Insight by ThunderCat Technology and Dell Technologies

Agencies grasping the cost, benefit analyses of moving to the cloud

As agencies shift from cloud first to cloud smart, they must rethink how and why they use these off-premise services.

The underlying principle of cloud smart attempts to give agencies the ability to evaluate their options based on their service and mission needs, technical requirements and existing policy limitations.

The Office of Management and Budget say computing and technology decisions should also consider customer impact balanced against cost and cybersecurity risk management criteria.

OMB also told agencies they should assess their requirements and seek the environments and solutions, cloud or otherwise, that best enable them to achieve their mission goals while being good stewards of taxpayer resources.

Seems so simple? Right?

But recent research found out of 350 companies, 74 percent moved applications to the cloud and then back on-premise. The research from IHS Markit says the main reason companies move systems back on premise vary from poor cloud performance to mergers and acquisitions to security concerns.

Agencies may not have that much flexibility as the private sector, but to be sure there are some agencies that moved to the cloud 5-7 years ago that either now are having second thoughts or have moved the apps back on premise.

What this all means is agencies must understand what they are trying to accomplish, the cost models for the different cloud options—infrastructure, platform and software as a service—and balancing data accessibility and security.

Agencies need to figure out what it takes to meet the goals of cloud smart and improve citizen services.

Mitchell Schwartz, a systems engineer at ThunderCat Technology, said agencies must ensure they control their data no matter where it lives.

“Now that agencies are talking about doing artificial intelligence and machine learning workloads, they may start accessing data that in the past they didn’t have access to, so there are new trends to their data that they hadn’t had before,” he said. “You want to know what is being accessed. Typically when we would do this on-premise, we wouldn’t put a lot of firewalls or lot of restrictions on systems that were next to each other. But we have to start doing that and we have to understand what commands are being accessed and run.”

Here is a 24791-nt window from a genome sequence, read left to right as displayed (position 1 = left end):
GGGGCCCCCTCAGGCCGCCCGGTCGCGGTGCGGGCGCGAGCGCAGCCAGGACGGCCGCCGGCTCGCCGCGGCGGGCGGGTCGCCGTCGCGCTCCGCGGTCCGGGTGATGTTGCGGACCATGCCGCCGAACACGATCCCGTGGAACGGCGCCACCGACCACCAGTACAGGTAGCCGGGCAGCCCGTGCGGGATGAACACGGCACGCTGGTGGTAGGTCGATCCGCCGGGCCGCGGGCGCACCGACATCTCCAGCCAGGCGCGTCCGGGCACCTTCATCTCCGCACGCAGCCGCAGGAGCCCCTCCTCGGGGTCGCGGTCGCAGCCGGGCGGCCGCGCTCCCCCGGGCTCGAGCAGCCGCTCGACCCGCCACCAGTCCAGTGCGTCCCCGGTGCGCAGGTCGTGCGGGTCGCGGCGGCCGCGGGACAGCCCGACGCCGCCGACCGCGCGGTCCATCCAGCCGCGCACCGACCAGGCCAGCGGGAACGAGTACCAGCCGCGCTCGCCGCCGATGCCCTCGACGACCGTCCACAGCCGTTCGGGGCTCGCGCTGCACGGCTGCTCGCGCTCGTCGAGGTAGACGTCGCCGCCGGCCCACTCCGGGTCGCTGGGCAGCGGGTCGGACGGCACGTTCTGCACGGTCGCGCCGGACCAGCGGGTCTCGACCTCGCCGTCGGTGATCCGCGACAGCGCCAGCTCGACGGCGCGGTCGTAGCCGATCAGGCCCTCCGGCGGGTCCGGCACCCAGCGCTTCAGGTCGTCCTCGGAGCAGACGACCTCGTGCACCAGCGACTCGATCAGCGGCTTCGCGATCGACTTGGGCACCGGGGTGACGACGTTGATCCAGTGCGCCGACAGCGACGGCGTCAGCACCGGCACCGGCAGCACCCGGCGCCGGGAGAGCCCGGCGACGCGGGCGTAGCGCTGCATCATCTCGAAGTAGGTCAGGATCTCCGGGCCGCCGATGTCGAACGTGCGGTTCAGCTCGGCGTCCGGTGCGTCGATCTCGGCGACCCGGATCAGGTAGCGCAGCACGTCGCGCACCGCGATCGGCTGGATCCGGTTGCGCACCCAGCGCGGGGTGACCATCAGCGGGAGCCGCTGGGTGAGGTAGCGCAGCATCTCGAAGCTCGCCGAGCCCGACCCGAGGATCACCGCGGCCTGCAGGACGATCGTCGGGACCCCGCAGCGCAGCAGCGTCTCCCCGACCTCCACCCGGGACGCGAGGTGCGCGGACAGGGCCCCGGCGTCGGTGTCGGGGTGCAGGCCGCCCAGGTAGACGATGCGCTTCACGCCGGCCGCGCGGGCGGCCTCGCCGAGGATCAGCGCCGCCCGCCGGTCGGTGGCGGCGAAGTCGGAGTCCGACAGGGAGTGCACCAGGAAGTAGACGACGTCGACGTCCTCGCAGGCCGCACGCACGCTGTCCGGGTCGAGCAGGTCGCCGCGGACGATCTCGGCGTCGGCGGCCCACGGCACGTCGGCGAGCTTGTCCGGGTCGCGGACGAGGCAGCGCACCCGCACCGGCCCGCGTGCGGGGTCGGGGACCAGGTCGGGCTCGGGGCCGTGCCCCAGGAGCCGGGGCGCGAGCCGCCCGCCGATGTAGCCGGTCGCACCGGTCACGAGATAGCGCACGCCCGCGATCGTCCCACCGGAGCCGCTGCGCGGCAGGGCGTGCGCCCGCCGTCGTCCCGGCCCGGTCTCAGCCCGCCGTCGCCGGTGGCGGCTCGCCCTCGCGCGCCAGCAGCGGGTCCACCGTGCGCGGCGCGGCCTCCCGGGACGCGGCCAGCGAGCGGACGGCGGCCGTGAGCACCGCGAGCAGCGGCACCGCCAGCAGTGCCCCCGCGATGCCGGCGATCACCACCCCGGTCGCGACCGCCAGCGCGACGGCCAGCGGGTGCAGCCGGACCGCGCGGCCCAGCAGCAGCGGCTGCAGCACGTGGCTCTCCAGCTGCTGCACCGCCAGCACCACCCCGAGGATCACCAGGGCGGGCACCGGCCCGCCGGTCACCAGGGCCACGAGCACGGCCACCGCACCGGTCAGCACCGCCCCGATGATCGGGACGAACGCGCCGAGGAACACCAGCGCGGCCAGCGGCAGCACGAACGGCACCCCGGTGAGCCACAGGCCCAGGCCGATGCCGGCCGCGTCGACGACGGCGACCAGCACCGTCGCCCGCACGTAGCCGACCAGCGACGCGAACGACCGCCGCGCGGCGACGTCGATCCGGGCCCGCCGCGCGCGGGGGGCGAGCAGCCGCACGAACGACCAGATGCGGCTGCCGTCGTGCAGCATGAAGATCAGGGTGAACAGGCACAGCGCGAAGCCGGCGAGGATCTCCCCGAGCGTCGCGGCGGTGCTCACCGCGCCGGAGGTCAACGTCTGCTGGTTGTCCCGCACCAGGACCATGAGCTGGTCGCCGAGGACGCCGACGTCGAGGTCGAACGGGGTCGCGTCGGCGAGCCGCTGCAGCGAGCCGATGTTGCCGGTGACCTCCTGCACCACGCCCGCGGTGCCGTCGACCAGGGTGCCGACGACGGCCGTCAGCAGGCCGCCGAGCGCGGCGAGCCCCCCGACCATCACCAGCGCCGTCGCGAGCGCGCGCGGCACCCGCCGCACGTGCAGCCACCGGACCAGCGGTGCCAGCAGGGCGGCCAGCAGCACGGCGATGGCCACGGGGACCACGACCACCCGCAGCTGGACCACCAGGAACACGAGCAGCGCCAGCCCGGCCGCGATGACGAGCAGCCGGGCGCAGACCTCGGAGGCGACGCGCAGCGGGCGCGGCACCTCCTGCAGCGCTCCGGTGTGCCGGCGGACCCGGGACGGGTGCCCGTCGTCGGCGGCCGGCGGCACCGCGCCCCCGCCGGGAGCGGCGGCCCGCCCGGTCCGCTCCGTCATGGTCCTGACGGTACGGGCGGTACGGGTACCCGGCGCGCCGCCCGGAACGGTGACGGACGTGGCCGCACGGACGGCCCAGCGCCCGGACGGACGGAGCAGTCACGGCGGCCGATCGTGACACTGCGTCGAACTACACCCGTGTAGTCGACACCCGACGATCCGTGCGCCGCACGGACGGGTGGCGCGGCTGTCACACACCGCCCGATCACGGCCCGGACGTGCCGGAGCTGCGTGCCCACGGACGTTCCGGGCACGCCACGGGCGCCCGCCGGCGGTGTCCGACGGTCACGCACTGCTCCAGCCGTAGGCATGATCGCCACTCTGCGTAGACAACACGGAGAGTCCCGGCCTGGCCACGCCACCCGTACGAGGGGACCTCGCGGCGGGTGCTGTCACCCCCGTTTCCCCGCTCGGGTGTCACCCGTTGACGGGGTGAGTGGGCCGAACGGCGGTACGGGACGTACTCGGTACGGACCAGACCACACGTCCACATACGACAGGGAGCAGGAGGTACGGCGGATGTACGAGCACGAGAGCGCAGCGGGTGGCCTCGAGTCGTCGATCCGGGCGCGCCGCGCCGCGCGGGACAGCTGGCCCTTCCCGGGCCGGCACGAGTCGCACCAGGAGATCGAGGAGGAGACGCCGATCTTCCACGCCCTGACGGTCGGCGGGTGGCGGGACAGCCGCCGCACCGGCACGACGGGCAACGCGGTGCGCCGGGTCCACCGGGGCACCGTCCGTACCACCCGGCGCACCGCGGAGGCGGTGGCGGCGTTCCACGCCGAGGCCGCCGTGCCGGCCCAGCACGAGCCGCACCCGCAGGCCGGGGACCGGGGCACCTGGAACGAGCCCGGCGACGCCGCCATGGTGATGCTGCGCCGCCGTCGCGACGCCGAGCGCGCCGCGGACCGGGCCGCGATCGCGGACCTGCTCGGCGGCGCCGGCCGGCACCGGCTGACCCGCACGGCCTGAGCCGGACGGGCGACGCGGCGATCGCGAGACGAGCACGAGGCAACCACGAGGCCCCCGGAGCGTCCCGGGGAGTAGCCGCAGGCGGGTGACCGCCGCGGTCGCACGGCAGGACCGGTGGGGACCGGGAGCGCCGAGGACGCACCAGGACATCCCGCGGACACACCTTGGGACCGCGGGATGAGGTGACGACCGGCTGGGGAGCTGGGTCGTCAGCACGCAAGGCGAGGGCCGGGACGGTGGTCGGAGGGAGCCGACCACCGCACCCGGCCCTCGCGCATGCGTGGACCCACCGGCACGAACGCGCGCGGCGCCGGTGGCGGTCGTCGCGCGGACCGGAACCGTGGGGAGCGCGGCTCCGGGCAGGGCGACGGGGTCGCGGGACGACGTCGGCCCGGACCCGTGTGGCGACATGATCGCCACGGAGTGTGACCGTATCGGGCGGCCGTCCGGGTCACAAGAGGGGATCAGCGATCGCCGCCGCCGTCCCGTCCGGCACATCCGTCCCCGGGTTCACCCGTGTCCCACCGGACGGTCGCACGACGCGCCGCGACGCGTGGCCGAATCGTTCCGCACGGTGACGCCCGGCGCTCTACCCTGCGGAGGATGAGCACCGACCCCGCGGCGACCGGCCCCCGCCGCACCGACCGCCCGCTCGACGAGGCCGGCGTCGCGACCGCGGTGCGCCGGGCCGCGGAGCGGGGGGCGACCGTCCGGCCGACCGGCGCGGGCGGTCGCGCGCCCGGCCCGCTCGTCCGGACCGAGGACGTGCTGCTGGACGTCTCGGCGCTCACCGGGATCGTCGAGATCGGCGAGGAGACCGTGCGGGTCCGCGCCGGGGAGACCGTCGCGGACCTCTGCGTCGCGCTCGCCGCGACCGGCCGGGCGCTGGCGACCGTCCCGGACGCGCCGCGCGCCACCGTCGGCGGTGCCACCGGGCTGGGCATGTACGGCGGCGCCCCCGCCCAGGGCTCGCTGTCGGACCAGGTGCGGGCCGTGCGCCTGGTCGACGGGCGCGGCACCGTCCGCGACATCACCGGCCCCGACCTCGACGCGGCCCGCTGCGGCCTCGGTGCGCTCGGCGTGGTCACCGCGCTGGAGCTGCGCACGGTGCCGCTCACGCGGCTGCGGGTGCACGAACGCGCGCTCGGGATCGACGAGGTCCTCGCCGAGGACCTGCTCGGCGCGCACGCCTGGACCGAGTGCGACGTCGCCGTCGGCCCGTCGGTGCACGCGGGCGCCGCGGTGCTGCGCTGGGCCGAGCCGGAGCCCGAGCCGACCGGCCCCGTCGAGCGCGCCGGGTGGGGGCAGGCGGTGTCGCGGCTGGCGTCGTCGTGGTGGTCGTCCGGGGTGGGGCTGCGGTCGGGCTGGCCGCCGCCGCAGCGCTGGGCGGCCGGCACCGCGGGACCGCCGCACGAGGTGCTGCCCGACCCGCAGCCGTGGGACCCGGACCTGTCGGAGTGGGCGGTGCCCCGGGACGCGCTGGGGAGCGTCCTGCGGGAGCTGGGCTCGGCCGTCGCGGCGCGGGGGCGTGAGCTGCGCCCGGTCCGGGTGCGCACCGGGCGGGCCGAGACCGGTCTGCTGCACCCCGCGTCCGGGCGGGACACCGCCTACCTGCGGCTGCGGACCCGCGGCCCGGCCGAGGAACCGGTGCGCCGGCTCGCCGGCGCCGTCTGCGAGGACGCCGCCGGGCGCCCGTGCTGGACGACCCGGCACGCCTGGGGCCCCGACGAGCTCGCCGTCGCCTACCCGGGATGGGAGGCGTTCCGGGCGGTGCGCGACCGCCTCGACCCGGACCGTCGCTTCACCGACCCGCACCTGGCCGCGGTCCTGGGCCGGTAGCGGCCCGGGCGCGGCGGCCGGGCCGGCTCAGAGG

Current Cloud Strategies

When we had cloud first as an initiative, there were a lot of agencies that just did the lift-and-shift. They moved everything into the cloud and had to containerize because a lot of them were legacy systems. Those may be the folks who have decided they need to move them back on-premise. We are taking an assessment approach to everything and really adopting a cloud smart approach.

Data Management

Containerization is the big trend right now, being able to package up your application. You can run it locally. You can run it in the cloud. You can also run it locally and have the cloud as a disaster recovery strategy, which makes it a more usable platform than just running it in the cloud or on-premise.

The Data/Cloud Balance

Before getting the data, you need to understand what are the pain points and what are the use cases that requires those data sets. We use a lot of human-centered design to talk to the workforce to understand what their pain points are and what are the things we can improve upon.

Listen to the full show:

Panel of experts

  • Cris Brown

    Deputy Chief Information Security Officer, Nuclear Regulatory Commission

  • Oki Mek

    Senior Advisor to the Chief Information Officer, Department of Health and Human Services

  • Ed Krejcik

    Manager, Isilon Systems Engineers, Dell Technologies

  • Mitchell Schwartz

    Systems Engineer, ThunderCat Technology

  • Jason Miller

    Executive Editor, Federal News Network

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